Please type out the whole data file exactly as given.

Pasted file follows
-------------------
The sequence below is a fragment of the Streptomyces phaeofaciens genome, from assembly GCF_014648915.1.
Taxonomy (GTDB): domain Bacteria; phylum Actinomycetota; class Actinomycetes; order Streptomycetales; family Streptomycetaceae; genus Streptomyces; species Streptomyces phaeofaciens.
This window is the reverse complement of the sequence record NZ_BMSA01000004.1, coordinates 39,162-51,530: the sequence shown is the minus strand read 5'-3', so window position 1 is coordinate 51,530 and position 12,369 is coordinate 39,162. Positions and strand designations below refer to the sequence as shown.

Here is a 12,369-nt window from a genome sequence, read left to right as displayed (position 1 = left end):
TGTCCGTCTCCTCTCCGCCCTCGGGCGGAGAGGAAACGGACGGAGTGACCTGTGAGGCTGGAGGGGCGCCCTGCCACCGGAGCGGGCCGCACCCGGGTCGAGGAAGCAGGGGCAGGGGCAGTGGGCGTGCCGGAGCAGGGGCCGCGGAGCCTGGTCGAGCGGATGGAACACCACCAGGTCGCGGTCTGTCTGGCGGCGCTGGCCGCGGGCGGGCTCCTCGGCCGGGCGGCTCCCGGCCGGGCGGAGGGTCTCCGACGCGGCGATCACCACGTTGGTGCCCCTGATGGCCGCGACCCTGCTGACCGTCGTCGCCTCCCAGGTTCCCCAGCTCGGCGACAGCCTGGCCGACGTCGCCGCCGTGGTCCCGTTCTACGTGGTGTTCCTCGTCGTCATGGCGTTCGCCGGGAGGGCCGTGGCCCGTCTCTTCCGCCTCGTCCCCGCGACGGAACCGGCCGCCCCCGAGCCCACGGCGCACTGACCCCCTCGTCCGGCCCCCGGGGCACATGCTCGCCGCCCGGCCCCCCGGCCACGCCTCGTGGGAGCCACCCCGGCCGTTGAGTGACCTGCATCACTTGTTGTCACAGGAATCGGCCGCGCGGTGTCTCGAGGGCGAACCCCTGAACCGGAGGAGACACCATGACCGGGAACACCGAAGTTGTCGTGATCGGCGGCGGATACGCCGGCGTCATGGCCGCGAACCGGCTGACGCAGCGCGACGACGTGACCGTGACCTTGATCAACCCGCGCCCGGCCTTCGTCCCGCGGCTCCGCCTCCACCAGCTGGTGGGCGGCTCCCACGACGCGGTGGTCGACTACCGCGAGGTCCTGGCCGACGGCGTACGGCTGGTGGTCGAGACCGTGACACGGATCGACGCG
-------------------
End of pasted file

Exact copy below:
The sequence below is a fragment of the Streptomyces phaeofaciens genome, from assembly GCF_014648915.1.
Taxonomy (GTDB): domain Bacteria; phylum Actinomycetota; class Actinomycetes; order Streptomycetales; family Streptomycetaceae; genus Streptomyces; species Streptomyces phaeofaciens.
This window is the reverse complement of the sequence record NZ_BMSA01000004.1, coordinates 39,162-51,530: the sequence shown is the minus strand read 5'-3', so window position 1 is coordinate 51,530 and position 12,369 is coordinate 39,162. Positions and strand designations below refer to the sequence as shown.

Here is a 12,369-nt window from a genome sequence, read left to right as displayed (position 1 = left end):
TGTCCGTCTCCTCTCCGCCCTCGGGCGGAGAGGAAACGGACGGAGTGACCTGTGAGGCTGGAGGGGCGCCCTGCCACCGGAGCGGGCCGCACCCGGGTCGAGGAAGCAGGGGCAGGGGCAGTGGGCGTGCCGGAGCAGGGGCCGCGGAGCCTGGTCGAGCGGATGGAACACCACCAGGTCGCGGTCTGTCTGGCGGCGCTGGCCGCGGGCGGGCTCCTCGGCCGGGCGGCTCCCGGCCGGGCGGAGGGTCTCCGACGCGGCGATCACCACGTTGGTGCCCCTGATGGCCGCGACCCTGCTGACCGTCGTCGCCTCCCAGGTTCCCCAGCTCGGCGACAGCCTGGCCGACGTCGCCGCCGTGGTCCCGTTCTACGTGGTGTTCCTCGTCGTCATGGCGTTCGCCGGGAGGGCCGTGGCCCGTCTCTTCCGCCTCGTCCCCGCGACGGAACCGGCCGCCCCCGAGCCCACGGCGCACTGACCCCCTCGTCCGGCCCCCGGGGCACATGCTCGCCGCCCGGCCCCCCGGCCACGCCTCGTGGGAGCCACCCCGGCCGTTGAGTGACCTGCATCACTTGTTGTCACAGGAATCGGCCGCGCGGTGTCTCGAGGGCGAACCCCTGAACCGGAGGAGACACCATGACCGGGAACACCGAAGTTGTCGTGATCGGCGGCGGATACGCCGGCGTCATGGCCGCGAACCGGCTGACGCAGCGCGACGACGTGACCGTGACCTTGATCAACCCGCGCCCGGCCTTCGTCCCGCGGCTCCGCCTCCACCAGCTGGTGGGCGGCTCCCACGACGCGGTGGTCGACTACCGCGAGGTCCTGGCCGACGGCGTACGGCTGGTGGTCGAGACCGTGACACGGATCGACGCG